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African Growth Threatened by Higher Food, Fuel Prices

Economists specializing in Africa say the continent's five-year run of record economic growth is threatened by sharply rising fuel and food prices. VOA's Barry Wood reports on a Capitol Hill forum Thursday sponsored by the Organization for Economic Cooperation and Development.

Peter Lewis, the director of African studies at Johns Hopkins University, said food and fuel price increases have been devastating, threatening to erode five years of impressive economic gains.

"The scale and scope and speed of the accelerated price hikes have really been quite stunning," he said.

Peter Ondiege, a research economist at the African Development Bank, said continuing growth in 2008 is being negatively influenced by price increases.

"It had been assumed that oil prices would stabilize at around $90 a barrel," he said. "And [now] we are seeing it approaching $135 to $140 a barrel. So this is a big threat to the African economies, especially those that are importing oil."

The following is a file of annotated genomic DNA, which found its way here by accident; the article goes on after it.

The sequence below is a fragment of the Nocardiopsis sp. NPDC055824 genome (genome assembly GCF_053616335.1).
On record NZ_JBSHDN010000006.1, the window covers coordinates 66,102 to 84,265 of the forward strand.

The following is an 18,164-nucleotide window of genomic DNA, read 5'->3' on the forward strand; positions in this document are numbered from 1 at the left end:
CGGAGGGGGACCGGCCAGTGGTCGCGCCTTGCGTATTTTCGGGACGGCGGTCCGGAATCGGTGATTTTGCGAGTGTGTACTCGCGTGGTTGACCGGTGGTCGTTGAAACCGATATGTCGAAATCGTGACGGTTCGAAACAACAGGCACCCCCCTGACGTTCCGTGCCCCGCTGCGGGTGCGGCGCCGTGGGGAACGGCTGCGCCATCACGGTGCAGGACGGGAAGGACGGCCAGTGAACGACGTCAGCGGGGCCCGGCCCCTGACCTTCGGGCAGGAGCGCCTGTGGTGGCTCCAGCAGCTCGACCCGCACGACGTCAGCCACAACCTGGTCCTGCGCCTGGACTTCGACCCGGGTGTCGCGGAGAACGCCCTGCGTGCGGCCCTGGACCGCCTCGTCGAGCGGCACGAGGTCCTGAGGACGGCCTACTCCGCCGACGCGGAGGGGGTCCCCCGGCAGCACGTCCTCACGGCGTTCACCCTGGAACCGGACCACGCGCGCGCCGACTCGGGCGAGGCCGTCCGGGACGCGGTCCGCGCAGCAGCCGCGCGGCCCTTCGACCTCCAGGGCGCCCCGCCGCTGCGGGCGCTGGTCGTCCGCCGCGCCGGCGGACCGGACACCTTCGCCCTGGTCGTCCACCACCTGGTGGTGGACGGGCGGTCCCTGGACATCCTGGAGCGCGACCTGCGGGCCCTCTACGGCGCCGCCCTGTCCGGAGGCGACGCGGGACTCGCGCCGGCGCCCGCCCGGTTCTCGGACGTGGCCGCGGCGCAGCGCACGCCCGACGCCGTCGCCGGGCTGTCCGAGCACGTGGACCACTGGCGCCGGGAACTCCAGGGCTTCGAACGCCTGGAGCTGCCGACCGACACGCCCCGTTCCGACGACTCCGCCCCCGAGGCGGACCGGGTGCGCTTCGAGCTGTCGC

Global food prices nearly doubled over the past year while oil costs four times as much as it did in 2003. African economies have registered growth for five consecutive years, expanding five point seven percent last year.

Ondiege says he worries that higher food and fuel prices could prompt some governments to roll back market-based reforms.

"They might attempt to provide subsidies," he added. "They might try to over-borrow to cushion the poor."

The International Monetary Fund last month forecast that sub-Saharan Africa would register growth of 6.6 percent in 2008. The extent to which that forecast is being scaled back is not yet known.